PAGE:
Workplace exploitation of backpackers in Australia is endemic and severe with one in three paid half the legal minimum wage, a landmark university study has found.
The Wage Theft in Australia report surveyed 4,322 temporary migrants from 107 countries in all states and territories and paints a bleak but much-needed national picture of the extent of wage theft among international students and backpackers in Australia, and how it varies across different nationalities.
Author Bassina Farbenblum, a UNSW Sydney senior law lecturer, found the overwhelming majority of international students and backpackers knew they were being underpaid.
“However, they believe few people on their visa expect to receive the legal minimum wage,” Farbenblum said.
The study found 86 per cent of international students and backpackers earning up to $15 per hour believe that many, most or all other people on their visa are paid less than the basic national minimum wage.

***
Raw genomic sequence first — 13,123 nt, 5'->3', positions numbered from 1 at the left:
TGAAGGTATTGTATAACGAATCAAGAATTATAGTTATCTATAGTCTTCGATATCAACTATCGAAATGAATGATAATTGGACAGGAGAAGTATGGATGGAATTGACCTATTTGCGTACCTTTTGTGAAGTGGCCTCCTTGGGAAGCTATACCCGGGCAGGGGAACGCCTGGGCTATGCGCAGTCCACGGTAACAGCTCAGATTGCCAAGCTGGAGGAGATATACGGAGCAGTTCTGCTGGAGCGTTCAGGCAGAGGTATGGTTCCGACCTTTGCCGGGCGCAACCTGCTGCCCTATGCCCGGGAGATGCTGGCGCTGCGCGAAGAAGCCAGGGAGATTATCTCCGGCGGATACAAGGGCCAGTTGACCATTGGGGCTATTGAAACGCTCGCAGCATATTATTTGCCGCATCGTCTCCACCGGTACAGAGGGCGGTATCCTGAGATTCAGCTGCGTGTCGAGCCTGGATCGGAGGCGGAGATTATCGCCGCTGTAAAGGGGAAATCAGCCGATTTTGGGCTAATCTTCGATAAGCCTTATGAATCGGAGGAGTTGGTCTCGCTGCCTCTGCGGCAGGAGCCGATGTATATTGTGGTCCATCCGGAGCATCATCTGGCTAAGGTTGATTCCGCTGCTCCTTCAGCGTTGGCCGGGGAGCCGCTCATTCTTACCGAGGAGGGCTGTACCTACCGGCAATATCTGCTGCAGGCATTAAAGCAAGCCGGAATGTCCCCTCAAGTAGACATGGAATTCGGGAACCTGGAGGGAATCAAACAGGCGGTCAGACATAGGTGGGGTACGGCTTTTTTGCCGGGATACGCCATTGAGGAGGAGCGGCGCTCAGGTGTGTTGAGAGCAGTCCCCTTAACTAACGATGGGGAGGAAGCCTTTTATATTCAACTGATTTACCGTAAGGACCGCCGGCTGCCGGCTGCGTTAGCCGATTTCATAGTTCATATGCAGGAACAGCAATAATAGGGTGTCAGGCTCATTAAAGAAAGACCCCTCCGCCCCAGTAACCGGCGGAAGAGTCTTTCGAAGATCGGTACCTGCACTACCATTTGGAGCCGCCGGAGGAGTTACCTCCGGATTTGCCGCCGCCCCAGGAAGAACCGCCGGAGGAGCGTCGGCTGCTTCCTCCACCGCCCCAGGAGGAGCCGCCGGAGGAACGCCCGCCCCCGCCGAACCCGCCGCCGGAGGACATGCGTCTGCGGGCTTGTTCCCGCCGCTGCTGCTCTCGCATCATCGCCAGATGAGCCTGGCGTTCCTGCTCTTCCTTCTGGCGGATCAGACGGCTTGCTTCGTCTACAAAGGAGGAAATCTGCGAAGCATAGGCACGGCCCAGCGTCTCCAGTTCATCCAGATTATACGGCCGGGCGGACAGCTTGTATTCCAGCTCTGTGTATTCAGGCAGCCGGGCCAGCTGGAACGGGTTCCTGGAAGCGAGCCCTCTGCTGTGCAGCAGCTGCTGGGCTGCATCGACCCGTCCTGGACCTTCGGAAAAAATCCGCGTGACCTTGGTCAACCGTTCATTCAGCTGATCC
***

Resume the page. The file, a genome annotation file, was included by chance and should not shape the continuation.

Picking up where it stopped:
Co-author Laurie Berg, a UTS senior law lecturer, said wage theft is not confined to fruit and vegetable picking or convenience stores, nor is it confined to any nationalities.
“A fifth of every nationality was paid around half the legal minimum wage. For almost 40 per cent of students and backpackers, their lowest paid job was in a cafe, restaurant or takeaway,” Berg said.
Berg says the study also shows international students and backpackers encounter conditions that may constitute criminal forced labour.
In 91 cases, respondents had had their passports confiscated by employers, 173 respondents were required to pay upfront “deposits” of up to $1000 to secure a job in Australia and 112 respondents had been asked to pay money back to their employer in cash after receiving their wages.
The study also found 44 per cent of overseas workers are paid in cash, including two in three waiters, kitchen-hands and food servers. Half never or rarely receive a payslip.